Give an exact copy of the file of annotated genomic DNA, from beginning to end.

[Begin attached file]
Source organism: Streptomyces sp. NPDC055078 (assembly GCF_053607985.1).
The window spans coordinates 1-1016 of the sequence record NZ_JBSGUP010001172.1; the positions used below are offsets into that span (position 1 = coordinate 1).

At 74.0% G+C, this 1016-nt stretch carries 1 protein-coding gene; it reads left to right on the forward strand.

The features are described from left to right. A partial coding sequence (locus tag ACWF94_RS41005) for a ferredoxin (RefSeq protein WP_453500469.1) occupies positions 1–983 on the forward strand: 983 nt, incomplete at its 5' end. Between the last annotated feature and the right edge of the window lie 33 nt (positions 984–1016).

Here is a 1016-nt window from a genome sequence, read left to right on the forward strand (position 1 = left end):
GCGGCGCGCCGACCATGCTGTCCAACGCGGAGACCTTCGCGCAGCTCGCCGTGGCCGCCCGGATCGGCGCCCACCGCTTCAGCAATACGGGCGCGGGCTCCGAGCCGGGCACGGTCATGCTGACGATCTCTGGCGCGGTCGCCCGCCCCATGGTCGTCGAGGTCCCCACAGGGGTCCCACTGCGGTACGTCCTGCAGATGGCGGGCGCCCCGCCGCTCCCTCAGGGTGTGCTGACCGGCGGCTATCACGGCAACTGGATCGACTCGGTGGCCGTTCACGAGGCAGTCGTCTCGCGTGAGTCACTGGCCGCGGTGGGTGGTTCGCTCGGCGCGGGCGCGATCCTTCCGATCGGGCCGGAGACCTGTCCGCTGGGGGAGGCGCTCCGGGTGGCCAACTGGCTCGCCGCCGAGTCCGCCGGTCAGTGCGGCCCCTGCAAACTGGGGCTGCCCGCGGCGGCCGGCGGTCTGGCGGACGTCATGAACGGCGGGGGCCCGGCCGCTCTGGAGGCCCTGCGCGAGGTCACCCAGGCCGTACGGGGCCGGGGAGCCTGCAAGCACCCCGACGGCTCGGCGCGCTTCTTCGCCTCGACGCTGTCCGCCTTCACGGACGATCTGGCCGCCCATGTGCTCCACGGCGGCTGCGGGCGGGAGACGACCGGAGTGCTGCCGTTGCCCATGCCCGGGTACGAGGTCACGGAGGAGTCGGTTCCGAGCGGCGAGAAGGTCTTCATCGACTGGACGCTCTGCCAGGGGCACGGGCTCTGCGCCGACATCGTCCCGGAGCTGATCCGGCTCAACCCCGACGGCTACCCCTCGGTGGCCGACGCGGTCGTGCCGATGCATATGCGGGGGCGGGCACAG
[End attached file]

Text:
Source organism: Streptomyces sp. NPDC055078 (assembly GCF_053607985.1).
The window spans coordinates 1-1016 of the sequence record NZ_JBSGUP010001172.1; the positions used below are offsets into that span (position 1 = coordinate 1).

At 74.0% G+C, this 1016-nt stretch carries 1 protein-coding gene; it reads left to right on the forward strand.

The features are described from left to right. A partial coding sequence (locus tag ACWF94_RS41005) for a ferredoxin (RefSeq protein WP_453500469.1) occupies positions 1–983 on the forward strand: 983 nt, incomplete at its 5' end. Between the last annotated feature and the right edge of the window lie 33 nt (positions 984–1016).

Here is a 1016-nt window from a genome sequence, read left to right on the forward strand (position 1 = left end):
GCGGCGCGCCGACCATGCTGTCCAACGCGGAGACCTTCGCGCAGCTCGCCGTGGCCGCCCGGATCGGCGCCCACCGCTTCAGCAATACGGGCGCGGGCTCCGAGCCGGGCACGGTCATGCTGACGATCTCTGGCGCGGTCGCCCGCCCCATGGTCGTCGAGGTCCCCACAGGGGTCCCACTGCGGTACGTCCTGCAGATGGCGGGCGCCCCGCCGCTCCCTCAGGGTGTGCTGACCGGCGGCTATCACGGCAACTGGATCGACTCGGTGGCCGTTCACGAGGCAGTCGTCTCGCGTGAGTCACTGGCCGCGGTGGGTGGTTCGCTCGGCGCGGGCGCGATCCTTCCGATCGGGCCGGAGACCTGTCCGCTGGGGGAGGCGCTCCGGGTGGCCAACTGGCTCGCCGCCGAGTCCGCCGGTCAGTGCGGCCCCTGCAAACTGGGGCTGCCCGCGGCGGCCGGCGGTCTGGCGGACGTCATGAACGGCGGGGGCCCGGCCGCTCTGGAGGCCCTGCGCGAGGTCACCCAGGCCGTACGGGGCCGGGGAGCCTGCAAGCACCCCGACGGCTCGGCGCGCTTCTTCGCCTCGACGCTGTCCGCCTTCACGGACGATCTGGCCGCCCATGTGCTCCACGGCGGCTGCGGGCGGGAGACGACCGGAGTGCTGCCGTTGCCCATGCCCGGGTACGAGGTCACGGAGGAGTCGGTTCCGAGCGGCGAGAAGGTCTTCATCGACTGGACGCTCTGCCAGGGGCACGGGCTCTGCGCCGACATCGTCCCGGAGCTGATCCGGCTCAACCCCGACGGCTACCCCTCGGTGGCCGACGCGGTCGTGCCGATGCATATGCGGGGGCGGGCACAG